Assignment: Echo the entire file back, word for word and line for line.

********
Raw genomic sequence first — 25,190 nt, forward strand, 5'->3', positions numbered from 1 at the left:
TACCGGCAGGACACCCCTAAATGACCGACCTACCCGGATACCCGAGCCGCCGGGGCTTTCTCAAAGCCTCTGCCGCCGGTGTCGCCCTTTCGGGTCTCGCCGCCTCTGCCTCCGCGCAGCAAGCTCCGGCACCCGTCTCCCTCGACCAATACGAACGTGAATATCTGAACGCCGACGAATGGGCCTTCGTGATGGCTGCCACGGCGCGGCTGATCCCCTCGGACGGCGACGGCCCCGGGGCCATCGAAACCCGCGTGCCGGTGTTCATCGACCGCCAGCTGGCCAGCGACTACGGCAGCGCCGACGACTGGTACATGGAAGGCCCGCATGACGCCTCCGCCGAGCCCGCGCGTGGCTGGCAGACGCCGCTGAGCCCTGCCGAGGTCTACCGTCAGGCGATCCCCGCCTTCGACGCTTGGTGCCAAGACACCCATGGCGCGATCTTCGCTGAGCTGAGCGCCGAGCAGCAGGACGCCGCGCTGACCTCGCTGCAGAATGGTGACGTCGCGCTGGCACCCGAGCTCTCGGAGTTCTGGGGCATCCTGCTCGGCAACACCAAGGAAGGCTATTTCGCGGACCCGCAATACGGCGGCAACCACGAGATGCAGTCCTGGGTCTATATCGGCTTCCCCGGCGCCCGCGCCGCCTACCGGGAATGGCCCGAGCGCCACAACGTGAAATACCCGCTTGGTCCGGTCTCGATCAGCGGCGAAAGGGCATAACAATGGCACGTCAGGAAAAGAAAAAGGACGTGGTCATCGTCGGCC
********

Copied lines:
Raw genomic sequence first — 25,190 nt, forward strand, 5'->3', positions numbered from 1 at the left:
TACCGGCAGGACACCCCTAAATGACCGACCTACCCGGATACCCGAGCCGCCGGGGCTTTCTCAAAGCCTCTGCCGCCGGTGTCGCCCTTTCGGGTCTCGCCGCCTCTGCCTCCGCGCAGCAAGCTCCGGCACCCGTCTCCCTCGACCAATACGAACGTGAATATCTGAACGCCGACGAATGGGCCTTCGTGATGGCTGCCACGGCGCGGCTGATCCCCTCGGACGGCGACGGCCCCGGGGCCATCGAAACCCGCGTGCCGGTGTTCATCGACCGCCAGCTGGCCAGCGACTACGGCAGCGCCGACGACTGGTACATGGAAGGCCCGCATGACGCCTCCGCCGAGCCCGCGCGTGGCTGGCAGACGCCGCTGAGCCCTGCCGAGGTCTACCGTCAGGCGATCCCCGCCTTCGACGCTTGGTGCCAAGACACCCATGGCGCGATCTTCGCTGAGCTGAGCGCCGAGCAGCAGGACGCCGCGCTGACCTCGCTGCAGAATGGTGACGTCGCGCTGGCACCCGAGCTCTCGGAGTTCTGGGGCATCCTGCTCGGCAACACCAAGGAAGGCTATTTCGCGGACCCGCAATACGGCGGCAACCACGAGATGCAGTCCTGGGTCTATATCGGCTTCCCCGGCGCCCGCGCCGCCTACCGGGAATGGCCCGAGCGCCACAACGTGAAATACCCGCTTGGTCCGGTCTCGATCAGCGGCGAAAGGGCATAACAATGGCACGTCAGGAAAAGAAAAAGGACGTGGTCATCGTCGGCC